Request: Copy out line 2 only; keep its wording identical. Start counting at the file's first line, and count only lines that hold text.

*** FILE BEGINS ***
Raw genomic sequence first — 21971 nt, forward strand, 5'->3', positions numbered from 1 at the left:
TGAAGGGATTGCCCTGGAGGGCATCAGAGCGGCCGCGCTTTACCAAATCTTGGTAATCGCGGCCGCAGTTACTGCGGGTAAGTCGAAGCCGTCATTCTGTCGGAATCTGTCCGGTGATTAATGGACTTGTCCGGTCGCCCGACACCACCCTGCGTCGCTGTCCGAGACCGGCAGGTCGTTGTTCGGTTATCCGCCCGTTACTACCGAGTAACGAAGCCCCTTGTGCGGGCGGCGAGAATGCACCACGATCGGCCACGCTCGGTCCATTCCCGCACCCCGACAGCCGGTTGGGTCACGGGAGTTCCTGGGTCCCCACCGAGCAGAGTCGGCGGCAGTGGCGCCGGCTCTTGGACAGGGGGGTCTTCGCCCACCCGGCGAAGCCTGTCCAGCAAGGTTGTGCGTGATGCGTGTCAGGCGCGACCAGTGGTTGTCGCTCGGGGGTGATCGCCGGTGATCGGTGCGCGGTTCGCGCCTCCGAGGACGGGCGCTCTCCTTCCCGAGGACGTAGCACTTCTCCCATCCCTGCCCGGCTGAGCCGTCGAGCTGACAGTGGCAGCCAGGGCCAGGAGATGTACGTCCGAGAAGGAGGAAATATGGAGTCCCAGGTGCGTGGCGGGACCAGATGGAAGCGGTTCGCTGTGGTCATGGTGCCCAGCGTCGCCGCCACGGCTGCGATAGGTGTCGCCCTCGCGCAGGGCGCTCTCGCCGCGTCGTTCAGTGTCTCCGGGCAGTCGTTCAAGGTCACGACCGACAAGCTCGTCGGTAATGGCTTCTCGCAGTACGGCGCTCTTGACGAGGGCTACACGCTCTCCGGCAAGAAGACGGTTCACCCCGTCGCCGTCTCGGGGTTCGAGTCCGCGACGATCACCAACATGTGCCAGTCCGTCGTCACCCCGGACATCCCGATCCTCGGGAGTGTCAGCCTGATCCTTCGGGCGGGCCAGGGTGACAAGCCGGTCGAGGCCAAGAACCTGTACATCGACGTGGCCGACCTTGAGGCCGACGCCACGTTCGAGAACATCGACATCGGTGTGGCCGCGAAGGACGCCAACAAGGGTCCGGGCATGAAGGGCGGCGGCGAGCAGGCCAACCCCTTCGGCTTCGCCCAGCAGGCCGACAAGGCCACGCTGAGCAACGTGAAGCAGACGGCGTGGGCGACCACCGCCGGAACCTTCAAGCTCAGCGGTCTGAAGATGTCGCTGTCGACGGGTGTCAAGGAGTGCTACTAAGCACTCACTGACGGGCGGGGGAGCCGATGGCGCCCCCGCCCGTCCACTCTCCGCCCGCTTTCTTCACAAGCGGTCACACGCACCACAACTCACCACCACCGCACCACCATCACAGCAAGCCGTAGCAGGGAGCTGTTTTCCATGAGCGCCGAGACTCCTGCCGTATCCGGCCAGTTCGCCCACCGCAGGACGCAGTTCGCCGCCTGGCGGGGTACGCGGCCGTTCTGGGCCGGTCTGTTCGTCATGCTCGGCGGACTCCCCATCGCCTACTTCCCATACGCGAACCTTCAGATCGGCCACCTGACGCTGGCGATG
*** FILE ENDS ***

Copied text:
TGAAGGGATTGCCCTGGAGGGCATCAGAGCGGCCGCGCTTTACCAAATCTTGGTAATCGCGGCCGCAGTTACTGCGGGTAAGTCGAAGCCGTCATTCTGTCGGAATCTGTCCGGTGATTAATGGACTTGTCCGGTCGCCCGACACCACCCTGCGTCGCTGTCCGAGACCGGCAGGTCGTTGTTCGGTTATCCGCCCGTTACTACCGAGTAACGAAGCCCCTTGTGCGGGCGGCGAGAATGCACCACGATCGGCCACGCTCGGTCCATTCCCGCACCCCGACAGCCGGTTGGGTCACGGGAGTTCCTGGGTCCCCACCGAGCAGAGTCGGCGGCAGTGGCGCCGGCTCTTGGACAGGGGGGTCTTCGCCCACCCGGCGAAGCCTGTCCAGCAAGGTTGTGCGTGATGCGTGTCAGGCGCGACCAGTGGTTGTCGCTCGGGGGTGATCGCCGGTGATCGGTGCGCGGTTCGCGCCTCCGAGGACGGGCGCTCTCCTTCCCGAGGACGTAGCACTTCTCCCATCCCTGCCCGGCTGAGCCGTCGAGCTGACAGTGGCAGCCAGGGCCAGGAGATGTACGTCCGAGAAGGAGGAAATATGGAGTCCCAGGTGCGTGGCGGGACCAGATGGAAGCGGTTCGCTGTGGTCATGGTGCCCAGCGTCGCCGCCACGGCTGCGATAGGTGTCGCCCTCGCGCAGGGCGCTCTCGCCGCGTCGTTCAGTGTCTCCGGGCAGTCGTTCAAGGTCACGACCGACAAGCTCGTCGGTAATGGCTTCTCGCAGTACGGCGCTCTTGACGAGGGCTACACGCTCTCCGGCAAGAAGACGGTTCACCCCGTCGCCGTCTCGGGGTTCGAGTCCGCGACGATCACCAACATGTGCCAGTCCGTCGTCACCCCGGACATCCCGATCCTCGGGAGTGTCAGCCTGATCCTTCGGGCGGGCCAGGGTGACAAGCCGGTCGAGGCCAAGAACCTGTACATCGACGTGGCCGACCTTGAGGCCGACGCCACGTTCGAGAACATCGACATCGGTGTGGCCGCGAAGGACGCCAACAAGGGTCCGGGCATGAAGGGCGGCGGCGAGCAGGCCAACCCCTTCGGCTTCGCCCAGCAGGCCGACAAGGCCACGCTGAGCAACGTGAAGCAGACGGCGTGGGCGACCACCGCCGGAACCTTCAAGCTCAGCGGTCTGAAGATGTCGCTGTCGACGGGTGTCAAGGAGTGCTACTAAGCACTCACTGACGGGCGGGGGAGCCGATGGCGCCCCCGCCCGTCCACTCTCCGCCCGCTTTCTTCACAAGCGGTCACACGCACCACAACTCACCACCACCGCACCACCATCACAGCAAGCCGTAGCAGGGAGCTGTTTTCCATGAGCGCCGAGACTCCTGCCGTATCCGGCCAGTTCGCCCACCGCAGGACGCAGTTCGCCGCCTGGCGGGGTACGCGGCCGTTCTGGGCCGGTCTGTTCGTCATGCTCGGCGGACTCCCCATCGCCTACTTCCCATACGCGAACCTTCAGATCGGCCACCTGACGCTGGCGATG